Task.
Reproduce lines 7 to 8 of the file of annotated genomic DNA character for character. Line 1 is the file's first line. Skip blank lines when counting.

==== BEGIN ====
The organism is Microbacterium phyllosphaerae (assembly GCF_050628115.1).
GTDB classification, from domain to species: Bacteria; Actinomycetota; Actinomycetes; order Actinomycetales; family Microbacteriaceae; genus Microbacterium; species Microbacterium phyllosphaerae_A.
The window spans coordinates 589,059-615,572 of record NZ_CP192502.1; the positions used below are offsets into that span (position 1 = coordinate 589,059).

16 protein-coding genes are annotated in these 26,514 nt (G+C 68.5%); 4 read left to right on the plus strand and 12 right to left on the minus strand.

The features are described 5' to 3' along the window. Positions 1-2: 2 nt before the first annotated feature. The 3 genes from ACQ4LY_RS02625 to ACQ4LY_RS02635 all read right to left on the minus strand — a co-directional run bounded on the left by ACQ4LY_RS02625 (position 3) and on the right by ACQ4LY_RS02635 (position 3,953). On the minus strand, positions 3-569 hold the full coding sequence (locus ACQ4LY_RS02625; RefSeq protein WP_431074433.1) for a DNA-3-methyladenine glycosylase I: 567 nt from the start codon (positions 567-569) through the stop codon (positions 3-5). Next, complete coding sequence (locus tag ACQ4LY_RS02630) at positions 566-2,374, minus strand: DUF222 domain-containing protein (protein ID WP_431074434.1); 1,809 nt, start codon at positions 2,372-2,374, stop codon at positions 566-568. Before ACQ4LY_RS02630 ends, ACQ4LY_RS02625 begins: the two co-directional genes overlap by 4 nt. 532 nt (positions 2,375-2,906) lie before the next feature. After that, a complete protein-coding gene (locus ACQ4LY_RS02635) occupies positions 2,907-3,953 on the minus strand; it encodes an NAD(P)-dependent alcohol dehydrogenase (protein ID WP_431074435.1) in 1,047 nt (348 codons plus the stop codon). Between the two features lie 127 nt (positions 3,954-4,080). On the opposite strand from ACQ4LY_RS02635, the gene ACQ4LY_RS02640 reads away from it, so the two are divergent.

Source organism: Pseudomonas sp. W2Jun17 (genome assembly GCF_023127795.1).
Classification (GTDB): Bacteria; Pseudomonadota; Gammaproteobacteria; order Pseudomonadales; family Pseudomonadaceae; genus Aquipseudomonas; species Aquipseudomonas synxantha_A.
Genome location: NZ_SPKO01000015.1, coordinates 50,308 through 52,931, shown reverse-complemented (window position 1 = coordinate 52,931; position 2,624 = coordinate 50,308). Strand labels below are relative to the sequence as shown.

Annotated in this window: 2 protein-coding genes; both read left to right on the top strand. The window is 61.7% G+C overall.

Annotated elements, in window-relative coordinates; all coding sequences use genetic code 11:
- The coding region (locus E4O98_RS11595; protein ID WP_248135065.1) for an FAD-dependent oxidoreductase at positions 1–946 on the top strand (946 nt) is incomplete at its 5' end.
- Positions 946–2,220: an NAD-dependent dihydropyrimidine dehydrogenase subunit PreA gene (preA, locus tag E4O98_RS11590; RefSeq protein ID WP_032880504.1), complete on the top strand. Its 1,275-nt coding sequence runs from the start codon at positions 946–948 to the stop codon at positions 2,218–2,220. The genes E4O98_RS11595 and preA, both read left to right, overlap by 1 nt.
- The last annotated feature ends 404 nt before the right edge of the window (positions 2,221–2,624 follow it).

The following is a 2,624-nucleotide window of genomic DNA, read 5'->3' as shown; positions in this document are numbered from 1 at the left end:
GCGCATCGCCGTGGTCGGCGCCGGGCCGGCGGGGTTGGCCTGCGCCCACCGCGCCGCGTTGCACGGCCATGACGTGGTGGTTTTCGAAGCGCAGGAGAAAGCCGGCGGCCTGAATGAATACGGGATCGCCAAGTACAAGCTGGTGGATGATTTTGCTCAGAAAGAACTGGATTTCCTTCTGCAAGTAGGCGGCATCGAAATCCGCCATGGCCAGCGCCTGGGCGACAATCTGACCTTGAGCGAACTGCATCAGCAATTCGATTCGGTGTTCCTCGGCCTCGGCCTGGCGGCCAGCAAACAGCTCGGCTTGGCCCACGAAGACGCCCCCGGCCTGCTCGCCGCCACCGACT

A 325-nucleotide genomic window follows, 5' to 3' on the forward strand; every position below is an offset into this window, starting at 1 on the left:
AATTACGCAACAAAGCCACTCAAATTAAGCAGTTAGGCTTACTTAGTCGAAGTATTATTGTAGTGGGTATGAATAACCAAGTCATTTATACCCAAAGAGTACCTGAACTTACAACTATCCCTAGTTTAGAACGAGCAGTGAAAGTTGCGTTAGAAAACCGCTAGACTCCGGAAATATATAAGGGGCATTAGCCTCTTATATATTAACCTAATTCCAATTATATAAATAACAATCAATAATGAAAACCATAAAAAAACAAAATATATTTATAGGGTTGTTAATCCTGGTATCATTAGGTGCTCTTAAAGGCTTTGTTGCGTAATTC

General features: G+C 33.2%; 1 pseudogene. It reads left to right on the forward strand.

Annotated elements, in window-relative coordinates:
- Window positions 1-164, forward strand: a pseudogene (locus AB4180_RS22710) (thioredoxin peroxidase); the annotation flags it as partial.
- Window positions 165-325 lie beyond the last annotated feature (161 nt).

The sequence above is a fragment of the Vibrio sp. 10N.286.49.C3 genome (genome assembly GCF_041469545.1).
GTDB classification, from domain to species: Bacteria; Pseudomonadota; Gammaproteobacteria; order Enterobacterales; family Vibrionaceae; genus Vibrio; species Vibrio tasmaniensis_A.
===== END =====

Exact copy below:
Classification (GTDB): Bacteria; Pseudomonadota; Gammaproteobacteria; order Pseudomonadales; family Pseudomonadaceae; genus Aquipseudomonas; species Aquipseudomonas synxantha_A.
Genome location: NZ_SPKO01000015.1, coordinates 50,308 through 52,931, shown reverse-complemented (window position 1 = coordinate 52,931; position 2,624 = coordinate 50,308). Strand labels below are relative to the sequence as shown.